Synthetic progesterone can also be found in many different types of hormonal contraceptives. The most common type of contraceptive pill is the combined pill, which contains both a synthetic estrogen and progesterone.
There are also different progesterone-only contraceptives, which can be used by women who can’t take estrogen for some reason. According to NPS MedicineWise, these include:
- “Mini-pill” or progesterone-only pills
- Contraceptive injections, which are administered as an intramuscular injection every 3 months.
- Contraceptive implants, which are inserted under the skin and can last anywhere between 3 to 5 years, depending on the brand.
- Vaginal rings, which are placed inside the vagina and release progesterone into the vaginal mucosa. Vaginal rings are typically left inside the vagina for 21 days, and then removed for 7 days.
- Hormonal intrauterine devices (IUDs), which are placed inside the uterus where they release progesterone to prevent conception. These devices can last 3 to 7 years, depending on the brand.
What happens if my progesterone levels aren’t normal?
Different conditions can cause abnormal progesterone levels, leading to a wide range of manifestations. It’s important to seek guidance from your physician if you suspect a hormonal imbalance, since they’ll be able to order the necessary tests to reach an accurate diagnosis and prescribe the right course of treatment.
Increased levels of progesterone during pregnancy could point to a twin pregnancy, but it could also be a sign of an abnormal type of pregnancy called molar pregnancy. High progesterone when you’re not pregnant could be a sign of an ovarian tumor called a lipid ovarian tumor, also known as chorionepithelioma.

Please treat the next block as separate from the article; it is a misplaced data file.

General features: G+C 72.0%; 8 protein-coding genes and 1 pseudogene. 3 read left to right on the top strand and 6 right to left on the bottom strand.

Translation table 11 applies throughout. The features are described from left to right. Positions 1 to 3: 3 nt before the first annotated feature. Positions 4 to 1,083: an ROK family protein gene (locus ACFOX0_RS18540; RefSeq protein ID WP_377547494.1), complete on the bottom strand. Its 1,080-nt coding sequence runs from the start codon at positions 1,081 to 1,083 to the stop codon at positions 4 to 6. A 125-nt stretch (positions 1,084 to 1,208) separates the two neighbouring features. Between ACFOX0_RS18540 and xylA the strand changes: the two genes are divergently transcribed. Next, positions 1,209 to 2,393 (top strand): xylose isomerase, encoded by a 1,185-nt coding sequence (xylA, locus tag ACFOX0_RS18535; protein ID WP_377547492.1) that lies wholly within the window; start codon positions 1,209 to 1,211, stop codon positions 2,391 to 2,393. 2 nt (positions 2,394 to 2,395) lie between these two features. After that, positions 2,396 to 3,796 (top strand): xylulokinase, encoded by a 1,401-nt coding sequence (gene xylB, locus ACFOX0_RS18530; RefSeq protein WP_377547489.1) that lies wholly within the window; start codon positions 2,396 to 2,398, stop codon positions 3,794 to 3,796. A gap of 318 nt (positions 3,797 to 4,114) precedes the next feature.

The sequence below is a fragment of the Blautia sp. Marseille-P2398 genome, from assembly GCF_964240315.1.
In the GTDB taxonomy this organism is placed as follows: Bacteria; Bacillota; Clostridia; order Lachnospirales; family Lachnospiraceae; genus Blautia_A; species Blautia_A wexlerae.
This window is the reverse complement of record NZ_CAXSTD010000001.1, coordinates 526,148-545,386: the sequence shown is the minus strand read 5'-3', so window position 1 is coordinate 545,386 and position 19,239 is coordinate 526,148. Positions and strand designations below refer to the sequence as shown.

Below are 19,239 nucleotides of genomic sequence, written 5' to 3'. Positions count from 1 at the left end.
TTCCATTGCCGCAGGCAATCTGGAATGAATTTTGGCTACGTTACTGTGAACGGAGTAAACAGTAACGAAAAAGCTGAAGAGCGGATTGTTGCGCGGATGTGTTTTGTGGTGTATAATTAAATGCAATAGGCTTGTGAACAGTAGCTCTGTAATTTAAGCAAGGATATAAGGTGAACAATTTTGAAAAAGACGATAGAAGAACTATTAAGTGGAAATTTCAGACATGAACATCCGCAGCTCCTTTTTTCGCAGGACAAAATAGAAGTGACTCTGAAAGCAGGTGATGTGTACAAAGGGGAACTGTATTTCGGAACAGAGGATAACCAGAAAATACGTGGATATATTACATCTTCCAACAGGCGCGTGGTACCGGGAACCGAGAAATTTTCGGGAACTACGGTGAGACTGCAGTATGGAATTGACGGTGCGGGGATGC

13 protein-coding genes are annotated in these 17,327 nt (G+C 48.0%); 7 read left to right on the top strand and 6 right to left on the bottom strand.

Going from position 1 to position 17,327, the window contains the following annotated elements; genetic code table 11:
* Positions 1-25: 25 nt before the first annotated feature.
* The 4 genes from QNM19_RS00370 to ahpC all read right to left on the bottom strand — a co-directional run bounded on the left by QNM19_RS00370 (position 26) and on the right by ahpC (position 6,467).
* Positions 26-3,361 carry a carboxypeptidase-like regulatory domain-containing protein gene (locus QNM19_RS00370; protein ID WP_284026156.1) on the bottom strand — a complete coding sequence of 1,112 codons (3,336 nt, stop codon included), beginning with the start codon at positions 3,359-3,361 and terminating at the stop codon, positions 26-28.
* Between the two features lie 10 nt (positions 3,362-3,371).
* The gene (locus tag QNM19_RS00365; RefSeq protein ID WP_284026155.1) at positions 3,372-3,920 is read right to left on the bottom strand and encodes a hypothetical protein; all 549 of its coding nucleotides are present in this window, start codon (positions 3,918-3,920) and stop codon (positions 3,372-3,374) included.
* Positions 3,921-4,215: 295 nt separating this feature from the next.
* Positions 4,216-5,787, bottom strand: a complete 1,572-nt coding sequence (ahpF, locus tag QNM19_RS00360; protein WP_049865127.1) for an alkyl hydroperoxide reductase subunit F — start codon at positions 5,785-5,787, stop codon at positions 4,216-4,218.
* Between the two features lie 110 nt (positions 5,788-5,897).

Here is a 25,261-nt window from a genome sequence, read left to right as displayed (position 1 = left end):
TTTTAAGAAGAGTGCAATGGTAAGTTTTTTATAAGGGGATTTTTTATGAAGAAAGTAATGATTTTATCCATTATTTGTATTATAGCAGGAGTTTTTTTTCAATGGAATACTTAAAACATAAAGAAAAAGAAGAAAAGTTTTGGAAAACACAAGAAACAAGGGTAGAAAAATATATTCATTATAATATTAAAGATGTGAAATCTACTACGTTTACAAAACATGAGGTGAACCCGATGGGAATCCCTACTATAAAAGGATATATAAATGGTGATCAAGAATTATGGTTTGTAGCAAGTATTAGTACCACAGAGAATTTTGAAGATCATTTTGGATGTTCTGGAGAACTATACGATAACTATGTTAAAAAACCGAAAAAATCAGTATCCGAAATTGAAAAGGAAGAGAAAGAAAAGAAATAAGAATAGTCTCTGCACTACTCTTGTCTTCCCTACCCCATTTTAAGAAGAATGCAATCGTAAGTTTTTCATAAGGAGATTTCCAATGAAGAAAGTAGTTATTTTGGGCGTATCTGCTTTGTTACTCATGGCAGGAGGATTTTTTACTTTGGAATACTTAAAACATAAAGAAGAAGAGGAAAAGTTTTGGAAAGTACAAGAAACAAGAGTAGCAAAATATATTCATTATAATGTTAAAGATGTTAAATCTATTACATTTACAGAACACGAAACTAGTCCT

However, both of these conditions are extremely rare. According to the Society for Endocrinology, most cases of elevated progesterone have no serious medical consequences. Taking a high dosage of progesterone as a medical treatment can lead to a slightly increased risk of breast cancer.
Low progesterone during pregnancy could increase your risk of sponteanous abortion or miscarriage. It can also increase the risk of preterm labor.
Low progesterone levels when you’re not pregnant could be a sign of a condition called hypogonadism, where your body doesn’t produce enough sexual hormones. This can also lead to irregular or heavy periods. Low progesterone levels can be found in patients with polycystic ovarian syndrome (PCOS).
Written by Dr. Andrea Pinto on July 9 2021
- Progesterone and Progestins - hormone.org
- Hormone Therapy for Menopause Symptoms - my.clevelandclinic.org
- Hormone Replacement Therapy (HRT) - nhs.uk
- Progesterone - urmc.rochester.edu
- Progesterone - yourhormones.info
Written by Dr. Patricia Shelton on May 13, 2022 The thyroid gland is a small butterfly-shaped gland on the front of the throat. It produces hormones that affect energy use...
12 May 2022
Written by Dr. Patricia Shelton on May 12, 2022 The thyroid gland is a small gland located on the front of the throat. It makes two hormones, known as T3...
11 May 2022